Get your paddles off my honk!

Posted by on February 22, 2010

© CorbisAs a freelance editor and mother of two, I don’t get out much. Sad, but true – I’m usually tucked up in a cubby-hole with my laptop and dictionaries, or performing my motherly duties (for the uninitiated that currently includes sandwich making, a taxi service and washing boxer shorts!). Imagine my delight then when I discover that I have the perfect excuse for a night out – there’s a comedian in town whose entire act is based on, wait for it, neologisms! Yep, in frenzied excitement, I hurriedly buy a ticket, and convince my unsuspecting lexicographer mate Lucy to do the same – “cardiganed old duffers”, we are not!

Clutching our halves of lager we spend an hour and a half being entertained by someone who is as passionate about words as we are, though, unlike us, he’s able to turn them into some kind of joke (correct me if I’m wrong, but I’m guessing that my and Lucy’s entries in assorted learner’s dictionaries aren’t exactly laugh-out-loud material …). The comedian in question is one Alex Horne, word lover and self-described ‘verbal gardener’. Now this is where it gets interesting. I’ve spent much of my professional life describing words, and through my work on neologisms, have unwittingly breathed life into many new words and phrases, but never once has it occurred to me to actually come up with the goods myself – an ‘inventor’ of new words? I don’t think so … Alex however declares an ambition to follow in the footsteps of the Earl of Sandwich and Beyoncé (coiner of bootylicious, that well-known adjective) and get words of his own invention into the dictionary. He intends to do this by planting linguistic ‘seeds’, understanding that the only way to make them grow into fully-fledged lexical items is by exposure. He is aided by a number of anonymous individuals who have influence in media circles and thereby the opportunity to engage in a bit of lexical espionage or, to continue with Alex’s own metaphor – ‘fertilisation’.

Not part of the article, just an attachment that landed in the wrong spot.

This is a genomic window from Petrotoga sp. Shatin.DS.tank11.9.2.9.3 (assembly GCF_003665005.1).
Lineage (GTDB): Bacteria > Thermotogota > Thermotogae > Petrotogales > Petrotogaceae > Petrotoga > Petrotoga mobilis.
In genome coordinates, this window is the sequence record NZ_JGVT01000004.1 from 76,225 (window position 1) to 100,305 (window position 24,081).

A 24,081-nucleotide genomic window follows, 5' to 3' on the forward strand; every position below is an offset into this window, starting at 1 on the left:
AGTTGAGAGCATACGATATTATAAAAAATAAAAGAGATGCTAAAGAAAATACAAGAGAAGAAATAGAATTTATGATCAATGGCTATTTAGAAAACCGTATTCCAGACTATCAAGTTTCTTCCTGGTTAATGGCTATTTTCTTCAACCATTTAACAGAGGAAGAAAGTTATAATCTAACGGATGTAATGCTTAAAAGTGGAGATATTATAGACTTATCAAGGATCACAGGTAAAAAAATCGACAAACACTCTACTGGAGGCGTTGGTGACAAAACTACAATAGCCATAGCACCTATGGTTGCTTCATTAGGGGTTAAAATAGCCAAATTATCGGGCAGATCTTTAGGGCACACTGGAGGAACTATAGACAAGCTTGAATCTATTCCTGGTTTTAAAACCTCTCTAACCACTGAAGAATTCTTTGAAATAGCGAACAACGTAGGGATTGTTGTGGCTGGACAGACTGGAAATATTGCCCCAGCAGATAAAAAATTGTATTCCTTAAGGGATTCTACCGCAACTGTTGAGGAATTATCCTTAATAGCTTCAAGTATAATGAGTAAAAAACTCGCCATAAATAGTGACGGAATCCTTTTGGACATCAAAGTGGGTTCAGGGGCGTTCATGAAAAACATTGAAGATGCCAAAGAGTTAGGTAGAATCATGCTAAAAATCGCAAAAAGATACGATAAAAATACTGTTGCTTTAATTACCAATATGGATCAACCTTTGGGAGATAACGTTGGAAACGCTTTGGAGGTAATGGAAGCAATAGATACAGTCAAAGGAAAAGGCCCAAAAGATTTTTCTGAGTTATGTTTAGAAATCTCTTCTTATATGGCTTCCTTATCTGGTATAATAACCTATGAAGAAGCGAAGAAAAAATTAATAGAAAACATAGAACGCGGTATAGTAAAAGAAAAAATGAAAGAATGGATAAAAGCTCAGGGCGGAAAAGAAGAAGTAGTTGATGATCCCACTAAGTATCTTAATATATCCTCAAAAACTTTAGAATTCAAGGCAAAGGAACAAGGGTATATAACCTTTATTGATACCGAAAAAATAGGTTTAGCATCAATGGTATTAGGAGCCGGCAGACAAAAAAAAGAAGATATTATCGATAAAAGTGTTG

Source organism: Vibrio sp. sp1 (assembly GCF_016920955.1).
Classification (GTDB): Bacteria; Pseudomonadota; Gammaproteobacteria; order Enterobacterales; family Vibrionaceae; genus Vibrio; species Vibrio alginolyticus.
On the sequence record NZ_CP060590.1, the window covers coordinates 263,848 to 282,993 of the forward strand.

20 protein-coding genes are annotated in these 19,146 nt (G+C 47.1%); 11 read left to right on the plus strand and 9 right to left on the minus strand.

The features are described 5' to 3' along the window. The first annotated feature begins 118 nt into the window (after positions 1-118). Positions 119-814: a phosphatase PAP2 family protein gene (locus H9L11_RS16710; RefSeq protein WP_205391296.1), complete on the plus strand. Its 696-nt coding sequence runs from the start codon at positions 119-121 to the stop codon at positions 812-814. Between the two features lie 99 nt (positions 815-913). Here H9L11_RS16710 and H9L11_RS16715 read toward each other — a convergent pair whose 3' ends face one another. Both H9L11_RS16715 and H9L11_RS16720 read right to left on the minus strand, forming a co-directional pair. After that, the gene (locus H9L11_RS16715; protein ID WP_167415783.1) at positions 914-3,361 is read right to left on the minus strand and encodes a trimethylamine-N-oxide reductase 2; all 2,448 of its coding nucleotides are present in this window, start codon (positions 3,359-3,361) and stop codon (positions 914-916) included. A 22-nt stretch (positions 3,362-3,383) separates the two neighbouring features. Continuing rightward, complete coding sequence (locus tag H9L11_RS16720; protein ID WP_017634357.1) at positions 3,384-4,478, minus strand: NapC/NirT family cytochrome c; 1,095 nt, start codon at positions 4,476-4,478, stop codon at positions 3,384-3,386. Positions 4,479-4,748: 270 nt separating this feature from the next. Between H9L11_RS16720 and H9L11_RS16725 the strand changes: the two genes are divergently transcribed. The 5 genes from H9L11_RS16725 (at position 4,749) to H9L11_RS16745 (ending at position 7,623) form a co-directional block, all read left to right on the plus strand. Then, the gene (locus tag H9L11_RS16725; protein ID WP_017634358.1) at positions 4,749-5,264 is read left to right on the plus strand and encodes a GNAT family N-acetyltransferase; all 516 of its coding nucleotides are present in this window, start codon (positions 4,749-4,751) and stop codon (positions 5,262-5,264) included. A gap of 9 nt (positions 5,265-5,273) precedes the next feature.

Of course by now you’re dying to know what these words are, so I won’t keep you waiting any longer – here are my personal favourites:

honk noun money, especially cash
paddle
noun hand
demi
noun a fifty pence piece
honest
adjective (euphemism) fat
mental safari
noun 1. when someone goes mad for a few moments
2. a series of rash acts

What’s interesting about all these is that Alex has observed the first rule of successful neologising – new expressions are much more likely to survive if they’re based on words that we recognise because they already exist. Proof of this came in majestic form during Alex’s appearance on Countdown, a UK TV-show based on a word game. From a series of randomly selected letters, contestants have one minute to come up with the longest word. Imagine Alex’s excitement when, amongst one of such random groups of letters, appear ‘h’, ‘o’, ‘n’ and ,’k’. When asked for his offering, Alex quite clearly and audibly declares “honk, meaning money”, the latter part of his statement escaping the ears of lexicography professionals in the hallowed “dictionary corner”, who promptly verify it as a valid word! The result is a major coup for Alex, who has thereby given a significant ‘watering’ to one of his linguistic seeds.

Other attempts to nurture Alex’s lexical saplings have been less successful, such as his two-hour edit of the Wikipedia entry for hand, in which all references were replaced by paddle. The source of temporary confusion to unsuspecting school children across the globe, Alex caused consternation on the part of Wikipedia moderators who warned him not to indulge in further lexical ‘vandalism’.  Smack handies.

I don’t want to be the voice of doom, but Alex mate, I personally think you’re fighting a losing battle with paddle as a replacement for hand. You’re far more likely to succeed with words which clearly fill a lexical gap – now demi for instance, that could be quite useful when I need change for a parking meter. As a bit of a Ginster’s Cornish-pasty-eating porker myself, I particularly like your euphemistic use of honest (to be in on the joke, observe “Real Honest Food” a slogan in Ginster’s advertising campaign). And hey, if Tom Cruise can jump the couch, there’s no reason why you can’t go on a mental safari!

If anyone out there would like to join in the fun, check out Alex’s website. You might like to scatter a few verbal seeds yourself – you’d be helping to expand the English lexicon and, after all, it doesn’t cost any honk.

Comments (1)
  • I love the idea of the ‘mental safari’, though I think I could probably set up shop as a tour guide, I do it so often…

    Posted by SlightlyNutty on 22nd February, 2010
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